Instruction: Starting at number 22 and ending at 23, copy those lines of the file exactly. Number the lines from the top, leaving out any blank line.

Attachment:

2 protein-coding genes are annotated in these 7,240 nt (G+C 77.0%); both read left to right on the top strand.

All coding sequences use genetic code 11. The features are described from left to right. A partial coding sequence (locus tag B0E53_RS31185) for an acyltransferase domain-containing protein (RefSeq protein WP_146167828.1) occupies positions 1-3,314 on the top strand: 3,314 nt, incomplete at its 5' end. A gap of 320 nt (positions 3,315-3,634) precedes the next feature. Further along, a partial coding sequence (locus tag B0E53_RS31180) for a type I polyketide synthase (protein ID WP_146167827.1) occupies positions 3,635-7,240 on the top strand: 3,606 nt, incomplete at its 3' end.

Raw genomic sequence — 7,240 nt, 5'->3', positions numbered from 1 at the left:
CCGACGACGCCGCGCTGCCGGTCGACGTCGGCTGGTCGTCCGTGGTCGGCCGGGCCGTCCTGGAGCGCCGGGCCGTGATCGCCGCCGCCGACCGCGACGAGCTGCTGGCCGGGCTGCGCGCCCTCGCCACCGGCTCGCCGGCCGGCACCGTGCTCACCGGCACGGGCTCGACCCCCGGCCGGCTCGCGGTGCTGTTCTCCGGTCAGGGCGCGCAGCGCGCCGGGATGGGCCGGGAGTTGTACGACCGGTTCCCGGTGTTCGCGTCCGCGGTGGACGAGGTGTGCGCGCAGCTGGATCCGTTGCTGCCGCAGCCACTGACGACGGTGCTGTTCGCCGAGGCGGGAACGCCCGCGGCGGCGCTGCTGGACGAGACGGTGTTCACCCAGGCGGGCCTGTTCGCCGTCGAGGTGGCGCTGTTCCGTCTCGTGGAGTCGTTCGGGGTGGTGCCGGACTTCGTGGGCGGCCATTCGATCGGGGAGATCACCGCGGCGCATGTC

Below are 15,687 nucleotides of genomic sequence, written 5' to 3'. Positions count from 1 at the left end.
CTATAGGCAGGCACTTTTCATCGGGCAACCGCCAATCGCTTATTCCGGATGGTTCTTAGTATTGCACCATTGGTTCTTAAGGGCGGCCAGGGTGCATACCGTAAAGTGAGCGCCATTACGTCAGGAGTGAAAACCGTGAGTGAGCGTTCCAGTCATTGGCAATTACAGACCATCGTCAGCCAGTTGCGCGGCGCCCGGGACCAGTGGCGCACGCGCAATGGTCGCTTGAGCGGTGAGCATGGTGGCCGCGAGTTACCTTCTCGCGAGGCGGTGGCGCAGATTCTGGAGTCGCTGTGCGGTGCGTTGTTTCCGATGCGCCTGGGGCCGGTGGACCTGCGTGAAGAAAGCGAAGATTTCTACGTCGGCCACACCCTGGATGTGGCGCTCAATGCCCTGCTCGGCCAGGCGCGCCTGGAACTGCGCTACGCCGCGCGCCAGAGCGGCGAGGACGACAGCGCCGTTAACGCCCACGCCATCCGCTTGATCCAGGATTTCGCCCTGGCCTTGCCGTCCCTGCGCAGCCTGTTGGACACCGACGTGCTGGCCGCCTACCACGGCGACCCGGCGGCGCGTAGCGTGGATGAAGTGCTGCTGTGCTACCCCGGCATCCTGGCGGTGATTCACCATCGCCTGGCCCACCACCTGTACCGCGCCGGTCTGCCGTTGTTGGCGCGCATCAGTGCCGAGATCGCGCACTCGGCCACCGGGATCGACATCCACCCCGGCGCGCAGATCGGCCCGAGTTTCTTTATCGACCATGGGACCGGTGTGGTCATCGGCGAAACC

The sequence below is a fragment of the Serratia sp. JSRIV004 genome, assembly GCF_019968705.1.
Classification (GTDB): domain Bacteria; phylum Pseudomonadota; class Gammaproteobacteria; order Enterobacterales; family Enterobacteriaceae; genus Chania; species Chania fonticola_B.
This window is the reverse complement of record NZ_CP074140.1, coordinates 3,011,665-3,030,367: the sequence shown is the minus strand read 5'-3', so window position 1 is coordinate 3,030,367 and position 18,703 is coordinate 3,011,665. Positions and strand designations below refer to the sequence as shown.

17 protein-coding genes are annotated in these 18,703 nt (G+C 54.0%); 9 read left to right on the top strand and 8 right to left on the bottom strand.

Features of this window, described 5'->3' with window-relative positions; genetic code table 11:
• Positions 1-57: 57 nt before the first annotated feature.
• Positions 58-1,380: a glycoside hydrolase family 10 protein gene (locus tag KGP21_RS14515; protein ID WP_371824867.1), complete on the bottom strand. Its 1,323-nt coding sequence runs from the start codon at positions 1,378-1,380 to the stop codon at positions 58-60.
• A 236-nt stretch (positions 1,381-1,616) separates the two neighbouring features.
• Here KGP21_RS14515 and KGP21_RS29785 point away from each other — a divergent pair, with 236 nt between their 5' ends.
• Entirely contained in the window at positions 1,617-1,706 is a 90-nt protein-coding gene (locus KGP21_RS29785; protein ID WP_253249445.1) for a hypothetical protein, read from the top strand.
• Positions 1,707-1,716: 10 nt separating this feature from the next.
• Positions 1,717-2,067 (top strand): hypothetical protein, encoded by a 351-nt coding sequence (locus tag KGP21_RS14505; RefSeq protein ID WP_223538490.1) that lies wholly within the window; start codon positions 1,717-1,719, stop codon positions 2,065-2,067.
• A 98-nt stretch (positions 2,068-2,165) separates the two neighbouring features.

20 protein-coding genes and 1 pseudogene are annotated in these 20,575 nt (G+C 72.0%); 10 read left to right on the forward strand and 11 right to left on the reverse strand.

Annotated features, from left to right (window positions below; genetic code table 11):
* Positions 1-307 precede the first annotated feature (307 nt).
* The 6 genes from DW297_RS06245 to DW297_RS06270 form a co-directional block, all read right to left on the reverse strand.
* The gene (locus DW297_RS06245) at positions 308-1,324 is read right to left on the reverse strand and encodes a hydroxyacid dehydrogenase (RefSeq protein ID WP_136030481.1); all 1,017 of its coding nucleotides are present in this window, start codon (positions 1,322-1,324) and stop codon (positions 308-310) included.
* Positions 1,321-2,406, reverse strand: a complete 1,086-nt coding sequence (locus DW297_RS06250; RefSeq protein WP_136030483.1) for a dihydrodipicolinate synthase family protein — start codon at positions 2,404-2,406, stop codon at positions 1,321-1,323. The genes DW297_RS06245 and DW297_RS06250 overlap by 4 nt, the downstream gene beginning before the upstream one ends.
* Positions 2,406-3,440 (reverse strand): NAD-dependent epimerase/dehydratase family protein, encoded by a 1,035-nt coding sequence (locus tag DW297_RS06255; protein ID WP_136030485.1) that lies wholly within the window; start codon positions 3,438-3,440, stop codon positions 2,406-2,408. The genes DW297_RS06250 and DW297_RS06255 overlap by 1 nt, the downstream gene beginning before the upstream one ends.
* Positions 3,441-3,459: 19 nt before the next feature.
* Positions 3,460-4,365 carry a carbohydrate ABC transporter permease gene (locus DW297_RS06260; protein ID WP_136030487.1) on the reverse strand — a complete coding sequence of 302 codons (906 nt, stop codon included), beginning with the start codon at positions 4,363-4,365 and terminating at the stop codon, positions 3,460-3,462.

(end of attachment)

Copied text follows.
* Positions 1-307 precede the first annotated feature (307 nt).
* The 6 genes from DW297_RS06245 to DW297_RS06270 form a co-directional block, all read right to left on the reverse strand.